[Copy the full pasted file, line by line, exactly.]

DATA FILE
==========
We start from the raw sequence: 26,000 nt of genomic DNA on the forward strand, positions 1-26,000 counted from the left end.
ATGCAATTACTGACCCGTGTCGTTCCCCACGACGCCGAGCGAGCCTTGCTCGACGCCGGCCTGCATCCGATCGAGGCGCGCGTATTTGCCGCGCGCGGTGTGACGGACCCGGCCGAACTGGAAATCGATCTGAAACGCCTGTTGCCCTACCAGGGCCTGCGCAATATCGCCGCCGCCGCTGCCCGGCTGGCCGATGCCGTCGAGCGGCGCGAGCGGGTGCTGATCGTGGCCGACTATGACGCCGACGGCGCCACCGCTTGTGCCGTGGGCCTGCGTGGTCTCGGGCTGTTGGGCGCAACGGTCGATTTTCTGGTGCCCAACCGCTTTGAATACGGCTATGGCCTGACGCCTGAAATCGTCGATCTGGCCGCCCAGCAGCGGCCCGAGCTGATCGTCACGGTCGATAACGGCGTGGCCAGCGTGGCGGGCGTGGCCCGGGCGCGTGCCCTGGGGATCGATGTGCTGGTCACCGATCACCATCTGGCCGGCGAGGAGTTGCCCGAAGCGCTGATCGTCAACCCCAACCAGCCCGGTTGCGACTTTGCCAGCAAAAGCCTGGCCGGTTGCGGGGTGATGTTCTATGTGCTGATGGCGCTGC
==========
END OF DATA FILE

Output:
We start from the raw sequence: 26,000 nt of genomic DNA on the forward strand, positions 1-26,000 counted from the left end.
ATGCAATTACTGACCCGTGTCGTTCCCCACGACGCCGAGCGAGCCTTGCTCGACGCCGGCCTGCATCCGATCGAGGCGCGCGTATTTGCCGCGCGCGGTGTGACGGACCCGGCCGAACTGGAAATCGATCTGAAACGCCTGTTGCCCTACCAGGGCCTGCGCAATATCGCCGCCGCCGCTGCCCGGCTGGCCGATGCCGTCGAGCGGCGCGAGCGGGTGCTGATCGTGGCCGACTATGACGCCGACGGCGCCACCGCTTGTGCCGTGGGCCTGCGTGGTCTCGGGCTGTTGGGCGCAACGGTCGATTTTCTGGTGCCCAACCGCTTTGAATACGGCTATGGCCTGACGCCTGAAATCGTCGATCTGGCCGCCCAGCAGCGGCCCGAGCTGATCGTCACGGTCGATAACGGCGTGGCCAGCGTGGCGGGCGTGGCCCGGGCGCGTGCCCTGGGGATCGATGTGCTGGTCACCGATCACCATCTGGCCGGCGAGGAGTTGCCCGAAGCGCTGATCGTCAACCCCAACCAGCCCGGTTGCGACTTTGCCAGCAAAAGCCTGGCCGGTTGCGGGGTGATGTTCTATGTGCTGATGGCGCTGC